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House prices set to soar amid supply-demand imbalance



A sharp rise in residential property prices has been forecast by Reallymoving, which predicts the UK housing market will remain buoyant with prices set to increase by an average of 4.4% in June, when compared with the same month last year.

Homebuyers agreed to pay 2.8% more in March, following the stamp duty holiday extension, the latest figures show.

Reallymoving captures the purchase price buyers have agreed to pay when they search for conveyancing quotes through the comparison site, typically 12 weeks before they complete. This enables company to provide a three-month house price forecast that historically has closely tracked the Land Registry’s Price Paid data, published retrospectively – see below.

In the first three months of the residential property prices followed a downward trend, as values recovered from strong growth in the second half of 2020 to more normal levels, in anticipation of the end of the stamp duty holiday. The announcement of its extension led to a clear and immediate change in direction, with a rapid surge in buyer demand accelerating through the month.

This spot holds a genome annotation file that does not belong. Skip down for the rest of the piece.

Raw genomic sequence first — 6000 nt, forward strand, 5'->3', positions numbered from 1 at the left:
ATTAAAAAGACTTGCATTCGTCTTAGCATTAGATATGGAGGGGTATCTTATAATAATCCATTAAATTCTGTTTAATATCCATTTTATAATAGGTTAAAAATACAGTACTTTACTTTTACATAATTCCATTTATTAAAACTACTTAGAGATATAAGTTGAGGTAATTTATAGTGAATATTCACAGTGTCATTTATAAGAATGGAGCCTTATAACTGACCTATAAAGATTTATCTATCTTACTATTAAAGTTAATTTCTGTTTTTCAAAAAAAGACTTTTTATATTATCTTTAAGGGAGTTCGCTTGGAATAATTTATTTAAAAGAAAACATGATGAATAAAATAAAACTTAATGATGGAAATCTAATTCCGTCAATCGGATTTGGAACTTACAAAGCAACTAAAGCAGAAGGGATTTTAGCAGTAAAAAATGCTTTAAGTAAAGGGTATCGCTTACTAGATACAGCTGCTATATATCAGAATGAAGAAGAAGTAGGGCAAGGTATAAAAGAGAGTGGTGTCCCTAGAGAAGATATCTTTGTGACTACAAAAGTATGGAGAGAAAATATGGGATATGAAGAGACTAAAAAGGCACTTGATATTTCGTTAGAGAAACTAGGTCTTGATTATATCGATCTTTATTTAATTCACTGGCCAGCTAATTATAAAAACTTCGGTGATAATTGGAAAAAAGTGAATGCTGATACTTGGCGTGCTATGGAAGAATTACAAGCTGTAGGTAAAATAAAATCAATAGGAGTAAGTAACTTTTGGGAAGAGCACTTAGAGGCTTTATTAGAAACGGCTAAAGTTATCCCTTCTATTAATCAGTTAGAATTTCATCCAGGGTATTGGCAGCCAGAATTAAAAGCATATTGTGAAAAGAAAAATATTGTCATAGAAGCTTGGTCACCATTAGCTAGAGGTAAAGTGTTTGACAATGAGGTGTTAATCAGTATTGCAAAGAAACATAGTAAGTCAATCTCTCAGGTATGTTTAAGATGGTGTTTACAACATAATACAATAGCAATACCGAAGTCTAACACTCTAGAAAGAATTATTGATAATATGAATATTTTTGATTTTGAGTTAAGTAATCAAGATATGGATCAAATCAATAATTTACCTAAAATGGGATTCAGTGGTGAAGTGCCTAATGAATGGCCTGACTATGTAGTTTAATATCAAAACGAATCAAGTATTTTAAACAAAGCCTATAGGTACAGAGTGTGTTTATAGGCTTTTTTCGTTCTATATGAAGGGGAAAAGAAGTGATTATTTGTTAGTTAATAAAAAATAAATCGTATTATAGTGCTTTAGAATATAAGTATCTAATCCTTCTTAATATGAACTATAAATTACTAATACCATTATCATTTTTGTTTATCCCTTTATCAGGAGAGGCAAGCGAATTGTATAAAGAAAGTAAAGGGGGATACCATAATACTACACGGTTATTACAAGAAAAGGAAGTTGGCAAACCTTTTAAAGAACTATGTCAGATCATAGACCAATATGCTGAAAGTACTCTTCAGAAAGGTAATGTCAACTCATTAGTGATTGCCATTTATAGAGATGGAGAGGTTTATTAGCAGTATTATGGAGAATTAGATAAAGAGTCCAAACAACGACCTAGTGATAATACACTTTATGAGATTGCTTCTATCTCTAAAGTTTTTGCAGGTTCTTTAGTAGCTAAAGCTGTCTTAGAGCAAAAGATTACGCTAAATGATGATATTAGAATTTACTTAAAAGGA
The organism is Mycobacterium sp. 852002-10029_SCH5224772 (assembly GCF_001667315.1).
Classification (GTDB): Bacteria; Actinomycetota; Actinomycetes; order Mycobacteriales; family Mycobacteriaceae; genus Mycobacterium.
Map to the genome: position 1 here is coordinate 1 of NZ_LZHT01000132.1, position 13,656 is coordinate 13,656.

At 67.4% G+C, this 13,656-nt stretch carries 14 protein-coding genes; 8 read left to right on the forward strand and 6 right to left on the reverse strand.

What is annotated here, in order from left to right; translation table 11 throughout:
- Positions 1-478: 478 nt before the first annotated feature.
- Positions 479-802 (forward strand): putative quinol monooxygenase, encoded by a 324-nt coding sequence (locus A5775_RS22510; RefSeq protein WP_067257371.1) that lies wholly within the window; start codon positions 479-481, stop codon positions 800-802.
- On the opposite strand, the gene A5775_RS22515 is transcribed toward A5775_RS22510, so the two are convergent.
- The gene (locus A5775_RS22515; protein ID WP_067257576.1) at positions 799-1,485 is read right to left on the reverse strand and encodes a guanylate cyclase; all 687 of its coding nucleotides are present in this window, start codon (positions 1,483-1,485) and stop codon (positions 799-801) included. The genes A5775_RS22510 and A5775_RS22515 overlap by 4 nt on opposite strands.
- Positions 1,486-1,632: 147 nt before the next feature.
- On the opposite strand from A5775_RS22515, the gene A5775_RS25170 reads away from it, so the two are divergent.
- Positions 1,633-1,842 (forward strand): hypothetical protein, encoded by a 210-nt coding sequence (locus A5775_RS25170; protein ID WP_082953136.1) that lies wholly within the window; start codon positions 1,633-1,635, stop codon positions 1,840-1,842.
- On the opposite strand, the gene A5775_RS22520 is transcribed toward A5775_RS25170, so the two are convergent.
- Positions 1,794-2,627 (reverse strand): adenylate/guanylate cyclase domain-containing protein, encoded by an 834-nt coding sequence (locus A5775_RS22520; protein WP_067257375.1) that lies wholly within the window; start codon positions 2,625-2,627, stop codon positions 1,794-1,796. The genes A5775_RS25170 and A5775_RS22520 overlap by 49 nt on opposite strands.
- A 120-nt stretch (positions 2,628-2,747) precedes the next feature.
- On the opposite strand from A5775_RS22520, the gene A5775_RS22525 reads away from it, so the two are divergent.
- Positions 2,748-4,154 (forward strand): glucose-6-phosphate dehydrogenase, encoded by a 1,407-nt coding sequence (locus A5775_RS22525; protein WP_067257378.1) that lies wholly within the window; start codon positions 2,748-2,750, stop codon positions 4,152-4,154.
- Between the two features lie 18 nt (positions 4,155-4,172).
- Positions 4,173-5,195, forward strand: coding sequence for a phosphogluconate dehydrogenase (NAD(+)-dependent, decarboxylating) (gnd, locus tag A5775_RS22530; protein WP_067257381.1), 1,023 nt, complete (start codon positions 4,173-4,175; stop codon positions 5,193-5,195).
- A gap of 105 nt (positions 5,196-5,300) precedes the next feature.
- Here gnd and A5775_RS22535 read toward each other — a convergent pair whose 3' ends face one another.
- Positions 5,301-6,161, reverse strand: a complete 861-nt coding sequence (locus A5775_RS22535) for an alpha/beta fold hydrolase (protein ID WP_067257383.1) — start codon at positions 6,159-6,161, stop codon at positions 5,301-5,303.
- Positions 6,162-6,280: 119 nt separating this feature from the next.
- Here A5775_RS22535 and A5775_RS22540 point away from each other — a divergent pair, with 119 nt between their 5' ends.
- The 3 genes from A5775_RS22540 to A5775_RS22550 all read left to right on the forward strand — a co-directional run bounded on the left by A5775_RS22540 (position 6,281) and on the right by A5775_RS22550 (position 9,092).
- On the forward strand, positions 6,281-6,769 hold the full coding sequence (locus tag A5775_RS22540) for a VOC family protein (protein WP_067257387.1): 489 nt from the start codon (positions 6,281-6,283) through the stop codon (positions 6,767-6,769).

Freed from making the substantial up front tax payment on purchases up to the value of £500,000 until the end of June and £250,000 until the autumn, buyers are enjoying greater affordability and a boost in confidence, with many also having accrued substantial cash savings during lockdown. Meanwhile, Rightmove reported the greatest excess of demand over supply seen in the last decade.

Rob Houghton

Prices will remain stable in April (0.0%) and dip by 5.3% in May, before rising by 2.8% in June – three months after the stamp duty holiday extension announcement.

Rob Houghton, CEO of Reallymoving, said: “Agents and portals across the UK have been reporting a surge in buyer demand following the stamp duty extension announcement, and now through our analysis of conveyancing quote data, we’re seeing the first clear evidence that this activity has led buyers and sellers to agree deals at higher prices in March, which will become evident in Land Registry data in the early summer.

“Many homebuyers have cash in the bank, money is cheap to borrow and, with lockdown restrictions now beginning to ease, people are feeling optimistic about a future where they may be less tied to an office-based 9 to 5, giving them greater freedom to live where they choose.

“First-time buyers are currently enjoying a 56% market share and with the first Government guaranteed 95% loans expected to become available any day now, we’re optimistic that they will continue to maintain these activity levels despite greater competition for homes and rising prices.”

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